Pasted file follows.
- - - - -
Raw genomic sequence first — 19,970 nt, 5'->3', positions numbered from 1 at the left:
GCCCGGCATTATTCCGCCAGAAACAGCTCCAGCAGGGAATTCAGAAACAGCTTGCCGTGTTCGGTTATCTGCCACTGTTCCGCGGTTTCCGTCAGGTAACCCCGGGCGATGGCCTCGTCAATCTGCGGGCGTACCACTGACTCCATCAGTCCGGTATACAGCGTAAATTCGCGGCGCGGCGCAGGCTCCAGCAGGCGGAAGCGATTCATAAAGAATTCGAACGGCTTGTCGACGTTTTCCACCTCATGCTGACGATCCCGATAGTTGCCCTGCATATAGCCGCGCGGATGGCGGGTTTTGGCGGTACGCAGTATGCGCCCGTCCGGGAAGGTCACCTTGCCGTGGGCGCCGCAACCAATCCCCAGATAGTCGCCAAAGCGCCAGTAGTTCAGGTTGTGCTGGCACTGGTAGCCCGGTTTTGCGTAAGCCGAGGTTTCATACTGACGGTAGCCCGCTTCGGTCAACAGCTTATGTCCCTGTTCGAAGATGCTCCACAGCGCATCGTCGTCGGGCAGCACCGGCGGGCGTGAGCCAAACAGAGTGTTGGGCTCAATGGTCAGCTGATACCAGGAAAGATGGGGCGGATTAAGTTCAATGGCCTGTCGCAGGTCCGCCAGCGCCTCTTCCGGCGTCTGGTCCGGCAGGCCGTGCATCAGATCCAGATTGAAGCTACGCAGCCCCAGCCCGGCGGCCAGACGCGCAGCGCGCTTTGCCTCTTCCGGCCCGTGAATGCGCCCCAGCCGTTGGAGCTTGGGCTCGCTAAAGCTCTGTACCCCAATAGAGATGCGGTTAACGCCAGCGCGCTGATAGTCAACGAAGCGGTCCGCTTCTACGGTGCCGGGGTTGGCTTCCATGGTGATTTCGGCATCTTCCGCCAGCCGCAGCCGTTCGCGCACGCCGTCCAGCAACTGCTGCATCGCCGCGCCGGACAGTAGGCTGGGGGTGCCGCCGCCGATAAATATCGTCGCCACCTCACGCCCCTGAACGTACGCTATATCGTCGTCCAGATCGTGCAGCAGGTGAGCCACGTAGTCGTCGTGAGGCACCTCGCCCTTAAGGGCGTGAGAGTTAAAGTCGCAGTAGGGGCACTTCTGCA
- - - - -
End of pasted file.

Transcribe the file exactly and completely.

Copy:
Raw genomic sequence first — 19,970 nt, 5'->3', positions numbered from 1 at the left:
GCCCGGCATTATTCCGCCAGAAACAGCTCCAGCAGGGAATTCAGAAACAGCTTGCCGTGTTCGGTTATCTGCCACTGTTCCGCGGTTTCCGTCAGGTAACCCCGGGCGATGGCCTCGTCAATCTGCGGGCGTACCACTGACTCCATCAGTCCGGTATACAGCGTAAATTCGCGGCGCGGCGCAGGCTCCAGCAGGCGGAAGCGATTCATAAAGAATTCGAACGGCTTGTCGACGTTTTCCACCTCATGCTGACGATCCCGATAGTTGCCCTGCATATAGCCGCGCGGATGGCGGGTTTTGGCGGTACGCAGTATGCGCCCGTCCGGGAAGGTCACCTTGCCGTGGGCGCCGCAACCAATCCCCAGATAGTCGCCAAAGCGCCAGTAGTTCAGGTTGTGCTGGCACTGGTAGCCCGGTTTTGCGTAAGCCGAGGTTTCATACTGACGGTAGCCCGCTTCGGTCAACAGCTTATGTCCCTGTTCGAAGATGCTCCACAGCGCATCGTCGTCGGGCAGCACCGGCGGGCGTGAGCCAAACAGAGTGTTGGGCTCAATGGTCAGCTGATACCAGGAAAGATGGGGCGGATTAAGTTCAATGGCCTGTCGCAGGTCCGCCAGCGCCTCTTCCGGCGTCTGGTCCGGCAGGCCGTGCATCAGATCCAGATTGAAGCTACGCAGCCCCAGCCCGGCGGCCAGACGCGCAGCGCGCTTTGCCTCTTCCGGCCCGTGAATGCGCCCCAGCCGTTGGAGCTTGGGCTCGCTAAAGCTCTGTACCCCAATAGAGATGCGGTTAACGCCAGCGCGCTGATAGTCAACGAAGCGGTCCGCTTCTACGGTGCCGGGGTTGGCTTCCATGGTGATTTCGGCATCTTCCGCCAGCCGCAGCCGTTCGCGCACGCCGTCCAGCAACTGCTGCATCGCCGCGCCGGACAGTAGGCTGGGGGTGCCGCCGCCGATAAATATCGTCGCCACCTCACGCCCCTGAACGTACGCTATATCGTCGTCCAGATCGTGCAGCAGGTGAGCCACGTAGTCGTCGTGAGGCACCTCGCCCTTAAGGGCGTGAGAGTTAAAGTCGCAGTAGGGGCACTTCTGCA